This little treasure -- so very small when I found him -- has four legs.

If you are a regular reader, you already know about dear Lovey. Lovey was just a scrawny, flea-covered kitten -- a BABY -- when I found him. I was driving back to my parents' home after dinner with a friend; it was about 9 p.m. And, for the briefest of seconds, I saw the little reflective glow in his eyes when my car's headlights flashed upon the little cat in the middle of the road.

At first, I was not sure what kind of animal was before me. But then I saw a bit of fur, and a tail, and I was pretty sure that I was looking at a kitten. I stopped the car, all the while wondering if someone was going to come along this rural road and be angry about the SUV blocking the way. (Or, even worse, I wondered, "What are you doing, Leah, getting out of the car in the middle of the night with no one around to hear you scream if a madman comes along and sticks a knife in your throat. Your kids need you!").

But, really, what kind of person doesn't stop for a kitten? How could I not stop? And when I picked him up, and heard the soft little mews and the ferocious buzz-saw purrs, how could I not gather him in my arms and put him in my car?

Dear little Lovey is not so little anymore. I guess when you go a while in your youth without food, the hunger pains never really go away, because Lovey hears food hit the bowl from a block away. And he apparently never gets full. (Lovey is a bit tubby, and he still, technically, is just a kitten).

And, yes, Lovey is still leaving presents for me in the garage. Dead presents. I am getting accustomed to disposing of them, although I still think I might call again on the wonderful neighbor for the next big rat.

Disposing of dead reptiles and rodents is a small price to pay for the joy of this cat's company. Because, you see, little Lovey came to us just before the most difficult days of my life. (They aren't over,yet,and things are tought for my kids, as well. So, how nice to have this little rat-killing, always-eating, loving cat in our lives.)

Lovey is the perfect cat for my family. For every single one of us.

He calmly and quietly curls up next to me when the kids are at school and I manage, on the rarest of occasions, to sneak a little nap.

He does not mind the oddities of the little boy who sometimes notices him and gives him an awkward pat.

He absolutely adores my daughter.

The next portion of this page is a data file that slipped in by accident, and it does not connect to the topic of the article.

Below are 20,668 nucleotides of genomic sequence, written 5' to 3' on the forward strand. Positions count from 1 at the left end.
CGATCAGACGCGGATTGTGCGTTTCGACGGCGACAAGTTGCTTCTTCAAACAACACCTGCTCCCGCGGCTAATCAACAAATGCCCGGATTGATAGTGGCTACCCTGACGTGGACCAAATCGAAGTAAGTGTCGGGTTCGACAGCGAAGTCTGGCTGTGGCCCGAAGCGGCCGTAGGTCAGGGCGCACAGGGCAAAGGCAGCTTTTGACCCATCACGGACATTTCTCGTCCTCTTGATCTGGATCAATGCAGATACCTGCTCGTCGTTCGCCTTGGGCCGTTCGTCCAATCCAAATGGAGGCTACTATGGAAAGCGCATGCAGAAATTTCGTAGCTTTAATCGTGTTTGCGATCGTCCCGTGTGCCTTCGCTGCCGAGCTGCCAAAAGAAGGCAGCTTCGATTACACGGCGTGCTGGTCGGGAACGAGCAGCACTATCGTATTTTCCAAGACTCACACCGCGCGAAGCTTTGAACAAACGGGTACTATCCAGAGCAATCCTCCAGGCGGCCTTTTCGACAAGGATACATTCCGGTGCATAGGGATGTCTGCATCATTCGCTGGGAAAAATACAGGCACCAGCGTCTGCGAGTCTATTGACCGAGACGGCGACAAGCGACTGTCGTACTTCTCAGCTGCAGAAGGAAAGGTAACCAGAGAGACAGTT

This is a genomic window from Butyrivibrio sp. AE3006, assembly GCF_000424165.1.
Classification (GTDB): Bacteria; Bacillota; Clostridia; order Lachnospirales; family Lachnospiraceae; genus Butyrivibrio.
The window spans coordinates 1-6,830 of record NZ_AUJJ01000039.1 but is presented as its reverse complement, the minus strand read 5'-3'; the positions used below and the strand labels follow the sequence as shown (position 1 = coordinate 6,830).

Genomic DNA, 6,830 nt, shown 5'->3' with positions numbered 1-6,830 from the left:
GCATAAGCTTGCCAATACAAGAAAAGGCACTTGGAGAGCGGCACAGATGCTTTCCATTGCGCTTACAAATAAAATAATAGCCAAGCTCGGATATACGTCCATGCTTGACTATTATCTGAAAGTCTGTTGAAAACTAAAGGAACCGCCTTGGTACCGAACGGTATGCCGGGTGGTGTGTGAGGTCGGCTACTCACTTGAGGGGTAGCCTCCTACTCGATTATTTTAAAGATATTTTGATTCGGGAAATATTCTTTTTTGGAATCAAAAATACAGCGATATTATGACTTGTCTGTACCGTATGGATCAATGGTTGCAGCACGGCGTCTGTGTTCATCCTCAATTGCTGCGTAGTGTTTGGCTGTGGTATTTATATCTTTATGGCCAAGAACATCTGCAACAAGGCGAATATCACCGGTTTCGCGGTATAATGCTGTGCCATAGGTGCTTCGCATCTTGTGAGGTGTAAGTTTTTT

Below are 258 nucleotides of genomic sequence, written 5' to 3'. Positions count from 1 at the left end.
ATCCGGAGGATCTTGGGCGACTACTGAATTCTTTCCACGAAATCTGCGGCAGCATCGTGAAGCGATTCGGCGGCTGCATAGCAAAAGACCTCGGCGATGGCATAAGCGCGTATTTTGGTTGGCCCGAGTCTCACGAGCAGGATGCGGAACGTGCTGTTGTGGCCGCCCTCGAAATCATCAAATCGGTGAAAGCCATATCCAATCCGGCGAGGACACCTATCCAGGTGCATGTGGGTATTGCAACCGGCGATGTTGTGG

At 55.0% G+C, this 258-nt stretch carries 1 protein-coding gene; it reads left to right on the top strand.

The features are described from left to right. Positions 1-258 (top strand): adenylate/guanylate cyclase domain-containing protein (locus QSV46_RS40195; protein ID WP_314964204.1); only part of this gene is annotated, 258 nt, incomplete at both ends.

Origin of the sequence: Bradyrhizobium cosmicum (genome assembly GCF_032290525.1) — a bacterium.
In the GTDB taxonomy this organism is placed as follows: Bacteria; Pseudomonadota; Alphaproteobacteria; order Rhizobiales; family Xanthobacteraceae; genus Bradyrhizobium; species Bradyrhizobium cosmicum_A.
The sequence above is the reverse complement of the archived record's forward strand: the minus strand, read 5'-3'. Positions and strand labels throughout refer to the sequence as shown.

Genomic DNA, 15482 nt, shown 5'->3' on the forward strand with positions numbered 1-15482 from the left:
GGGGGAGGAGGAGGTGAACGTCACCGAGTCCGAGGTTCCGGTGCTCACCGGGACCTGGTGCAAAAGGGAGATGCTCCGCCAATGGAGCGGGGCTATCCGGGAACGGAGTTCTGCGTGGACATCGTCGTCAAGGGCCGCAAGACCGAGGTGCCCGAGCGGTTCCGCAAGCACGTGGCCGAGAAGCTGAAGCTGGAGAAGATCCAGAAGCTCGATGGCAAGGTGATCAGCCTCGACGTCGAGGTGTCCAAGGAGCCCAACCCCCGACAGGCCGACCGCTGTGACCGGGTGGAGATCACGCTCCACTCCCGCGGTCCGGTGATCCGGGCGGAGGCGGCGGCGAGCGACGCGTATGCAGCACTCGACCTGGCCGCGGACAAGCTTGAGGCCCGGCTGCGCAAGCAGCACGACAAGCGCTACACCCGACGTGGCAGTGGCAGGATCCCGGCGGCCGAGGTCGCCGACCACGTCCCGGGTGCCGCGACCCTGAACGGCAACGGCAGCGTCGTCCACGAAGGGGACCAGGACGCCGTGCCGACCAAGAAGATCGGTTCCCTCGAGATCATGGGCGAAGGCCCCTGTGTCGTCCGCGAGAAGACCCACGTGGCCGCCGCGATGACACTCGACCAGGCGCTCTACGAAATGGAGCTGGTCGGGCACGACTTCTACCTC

Every morning I bring Lovey inside to help me wake up my daughter. He seems to know that this is his "job." He jumps right into the bed and makes his way toward the slumbering four-year-old. He purrs loud enough to wake just about anybody, and he gently paws at her side before settling down and nudging her repeatedly with those big white paws. He waits, patiently, for her to stir.

He knows, this cat. I swear he does. He knows that his mission, his purpose, is to bring her joy.

Oh, Lovey, if you only knew what I would do for you, dear cat.

You may look like just an ordinary house cat to those who do not know your true worth.

You may bring me rodents, bloody and battered, and leave them scattered about my garage.

But you, dear cat, are a gift.

And how, how in the world, did I manage to be driving down that road at the exact time you would look into my headlights and bring me to a halt?

Coincidence? Well, maybe. But I don't think so. I think it was so much more than that.

This sweet little cat brings a great amount of love -- the purest, sweetest kind of love -- to our lives every day.

If that is not a gift from Heaven, then I don't know what is.

Just Sing, Sing a Song ... Or Maybe Not

I was belting out one of the tunes on the Sesame Street DVD playing in the car last night, when my daughter says to me, "Mommy, you are HURTING my ears."

OK, so I would never get a yellow ticket to Hollywood from Simon, but, REALLY?

So, I said to her, "My singing is hurting your ears? I am not a good singer?"

And she says, "YES, Mommy, right now, you are hurting my ears."

Okey, dokey. Point made!

January 17, 2010

Oh, Tears, I Thought We Had Made our Peace

So, this must be one of the days people warn you about.

One of those days when the hurt just creeps right in.

The tears are just ready to spring, at any moment, now that the house is quiet and all that is left to do is to open the door for the dog one more time before bed.

It is not as though there weren't moments to treasure today. There were. My daughter and I spent the day with one of her best little gal pals and her mother, who is, without a doubt, one of the most wonderful friends I will ever have. (S, I love you dearly).

And here come the tears .....

My heart is lonely.

I watched my friend and her husband tonight, as I crashed in her living room and ate their pizza. I noticed the way he made her laugh with some of the silly things he said. I looked at the pictures of their beautiful family throughout the house. My eyes lingered on two wedding pictures, and I smiled at how young and gorgeous they looked, so free from worry.

It is not as if they have had a perfectly easy road to travel. They haven't. And, yet, there they are ... laughing in their living room, loving their children.

My eyes, a good-deal Irish though they be, are not smilin' tonight. They are red-rimmed and sore. I suppose it is surprising I have gone this long without breaking down. But, wow, do I feel broken.

And now to open the door for the dog ....